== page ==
Monday, 23 April 2018
Monday 23 April 2018 - The Anglesey Coast Path - Stage 8 - Cemaes to Church Bay
Martin did about 11 km of bimbling.
Cool, cloudy start, remaining cloudy and turning very windy, with a light rain dessert.
Castellor is one of the best B&B's we've stayed at. They opened last September after a year of renovations - another place rescued from being in a very poor state, like Sea View Guesthouse, and Victoria Cottage before that.
Everything was thought of here - down to the emergency kit in a drawer that includes toothbrush and other essentials.
The eggs 'royale' were delicious. Breakfast took some time but even then we failed to do justice to what was on offer.
Luncheon supplies were replenished at the local corner shop, then I went to collect careless Jeanette's missing trousers from the Hotel Trecastell while the coasters set off under a dark grey cloud towards a big blot on the horizon - the nuclear power station that has lurked in our view for some time.
I drove around to the far end of a kilometre long causeway at Bryn Aber and chatted to a chap who is employed by Biffa to pick 'non-natural' litter (mainly plastic) from the high tide areas of the local beaches. He studiously picked litter from above where Polly was parked, nodding towards his Mercedes - "the tide doesn't reach that high".
After the shingle of the causeway, a short stroll through masses of coconut fragrant gorse took me to meet the others, who seemed to be taking it very gently today. Lots of wildlife here, including a dead fish on the beach that must have been too big for the local heron.
A nature reserve and tern colony by the causeway appeared full of life, though as requested, we walked on the beach below the reserve out of respect for the ground nesting birds and other wildlife.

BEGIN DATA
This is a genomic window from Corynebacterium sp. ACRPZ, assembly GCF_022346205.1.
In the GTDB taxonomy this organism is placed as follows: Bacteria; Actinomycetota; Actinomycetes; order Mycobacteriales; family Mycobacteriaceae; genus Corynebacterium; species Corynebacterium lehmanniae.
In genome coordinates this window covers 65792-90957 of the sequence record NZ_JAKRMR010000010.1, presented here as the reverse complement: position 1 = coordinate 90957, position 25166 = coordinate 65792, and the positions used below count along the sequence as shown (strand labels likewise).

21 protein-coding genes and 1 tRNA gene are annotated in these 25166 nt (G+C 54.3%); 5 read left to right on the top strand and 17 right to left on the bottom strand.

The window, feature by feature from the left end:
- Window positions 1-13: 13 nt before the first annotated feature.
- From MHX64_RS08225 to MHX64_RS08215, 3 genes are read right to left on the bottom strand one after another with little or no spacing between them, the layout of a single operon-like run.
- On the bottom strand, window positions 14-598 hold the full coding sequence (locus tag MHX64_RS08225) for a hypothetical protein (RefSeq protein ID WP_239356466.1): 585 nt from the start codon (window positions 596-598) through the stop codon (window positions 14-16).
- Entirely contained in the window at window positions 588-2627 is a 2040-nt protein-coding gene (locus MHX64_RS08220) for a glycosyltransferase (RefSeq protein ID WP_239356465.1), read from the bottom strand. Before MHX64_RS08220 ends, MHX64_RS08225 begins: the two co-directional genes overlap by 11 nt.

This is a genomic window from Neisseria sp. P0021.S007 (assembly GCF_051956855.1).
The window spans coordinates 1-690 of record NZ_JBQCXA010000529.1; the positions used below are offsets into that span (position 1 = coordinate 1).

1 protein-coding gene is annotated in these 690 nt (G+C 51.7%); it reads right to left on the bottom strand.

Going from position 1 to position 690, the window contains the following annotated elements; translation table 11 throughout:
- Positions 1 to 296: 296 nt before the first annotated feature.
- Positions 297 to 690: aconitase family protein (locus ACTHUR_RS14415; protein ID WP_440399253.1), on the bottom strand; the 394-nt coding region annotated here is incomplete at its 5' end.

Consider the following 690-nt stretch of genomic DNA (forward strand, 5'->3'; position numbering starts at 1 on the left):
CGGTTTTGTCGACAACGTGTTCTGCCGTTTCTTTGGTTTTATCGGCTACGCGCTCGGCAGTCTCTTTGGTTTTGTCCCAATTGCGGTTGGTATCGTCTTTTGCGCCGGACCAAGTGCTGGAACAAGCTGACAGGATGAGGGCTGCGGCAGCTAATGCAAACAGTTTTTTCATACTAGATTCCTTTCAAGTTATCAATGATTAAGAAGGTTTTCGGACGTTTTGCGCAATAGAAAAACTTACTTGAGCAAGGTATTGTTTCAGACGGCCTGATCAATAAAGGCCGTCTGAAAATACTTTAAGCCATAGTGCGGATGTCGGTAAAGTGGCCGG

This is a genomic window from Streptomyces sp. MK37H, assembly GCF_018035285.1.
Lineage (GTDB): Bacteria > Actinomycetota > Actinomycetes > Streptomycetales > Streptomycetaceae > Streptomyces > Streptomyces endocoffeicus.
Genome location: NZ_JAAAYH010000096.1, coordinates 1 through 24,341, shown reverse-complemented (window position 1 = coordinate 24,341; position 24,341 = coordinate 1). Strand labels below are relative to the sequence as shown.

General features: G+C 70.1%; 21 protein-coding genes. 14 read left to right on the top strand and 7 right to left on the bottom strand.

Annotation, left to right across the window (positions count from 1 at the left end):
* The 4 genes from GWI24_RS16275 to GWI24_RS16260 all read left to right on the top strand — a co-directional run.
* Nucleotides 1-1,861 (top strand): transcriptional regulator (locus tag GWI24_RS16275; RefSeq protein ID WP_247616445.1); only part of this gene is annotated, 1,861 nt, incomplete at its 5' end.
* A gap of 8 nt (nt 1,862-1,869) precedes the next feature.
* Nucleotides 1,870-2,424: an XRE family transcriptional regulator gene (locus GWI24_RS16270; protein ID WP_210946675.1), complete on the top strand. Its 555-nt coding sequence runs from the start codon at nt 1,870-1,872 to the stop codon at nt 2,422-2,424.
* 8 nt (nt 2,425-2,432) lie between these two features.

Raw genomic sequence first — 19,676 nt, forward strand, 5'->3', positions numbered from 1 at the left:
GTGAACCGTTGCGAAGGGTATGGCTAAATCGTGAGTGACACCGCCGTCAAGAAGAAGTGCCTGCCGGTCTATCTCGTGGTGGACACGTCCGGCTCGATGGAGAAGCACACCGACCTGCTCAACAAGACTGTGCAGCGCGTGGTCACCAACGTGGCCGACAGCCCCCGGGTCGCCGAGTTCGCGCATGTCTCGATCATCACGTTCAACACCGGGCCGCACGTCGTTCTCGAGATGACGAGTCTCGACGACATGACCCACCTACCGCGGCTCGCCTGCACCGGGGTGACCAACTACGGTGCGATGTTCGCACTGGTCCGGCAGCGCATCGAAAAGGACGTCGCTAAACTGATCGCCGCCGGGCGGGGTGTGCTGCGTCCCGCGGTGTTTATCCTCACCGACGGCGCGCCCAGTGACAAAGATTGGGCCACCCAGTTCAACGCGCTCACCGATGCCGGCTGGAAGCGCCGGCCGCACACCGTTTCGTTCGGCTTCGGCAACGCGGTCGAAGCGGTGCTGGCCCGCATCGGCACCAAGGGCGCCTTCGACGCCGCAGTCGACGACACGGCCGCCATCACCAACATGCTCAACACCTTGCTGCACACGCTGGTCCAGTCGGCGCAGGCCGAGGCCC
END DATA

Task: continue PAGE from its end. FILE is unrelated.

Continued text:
On return to Polly the others collected their lunches and set off into a burgeoning wind. I read the gripping 'Where the Missing Go' for a while.
The others encountered two White Ladies (pictured) - large beacons built as a guide for shipping. They line up with the tower on West Mouse. Ships paid a fee for this service. I've no idea as to how it was collected, but Sue's suggestion that a small boat collected tolls from ships as they went past sounds a tad unlikely.
I drove around to a parking spot inland from Llyn y Fydlyn and was just in time to meet the others on the coast path and provide an ongoing chocolate supply service to Paul. The path here is only open in the summer due to pheasant shooting in the winter that apparently keeps the estate afloat.
After a nice circular walk I continued to Church Bay, today's destination. A short walk to meet the others, then a final photo of the day outside the closed café at 3.40 pm, with the closed Lobster Pot restaurant behind us and the rain just starting. The team will return to this point tomorrow.
Due to limited accommodation at Church Bay, we were booked in to a farmhouse B&B - Pen yr orsedd. According to my calculations this should have been a further 5 km walk to grid reference SH 336 905. Luckily, Polly was on hand to take us there. We duly arrived at a very grotty farmhouse that we later learned is own by the 'billionaire Williams family'. We didn't even ask if it was the right place.
The Internet is a wonderful thing. We soon established that the correct Pen yr orsedd was at SH 314 834, a good 7 miles away. My cock-up, I hadn't realised there were two farms with the same name so close to each other. Polly to the rescue. Had we all been walking we'd have had to call a taxi, though had we called Joyce at the correct B&B I'm sure she would have collected us.
A very friendly greeting from Joyce, more nice rooms, and tea and cake in the guests' lounge soon had us relaxing for the rest of the afternoon. Then the Catch 22 Brasserie in nearby Valley gave us another fine evening meal, sadly the last on this trip.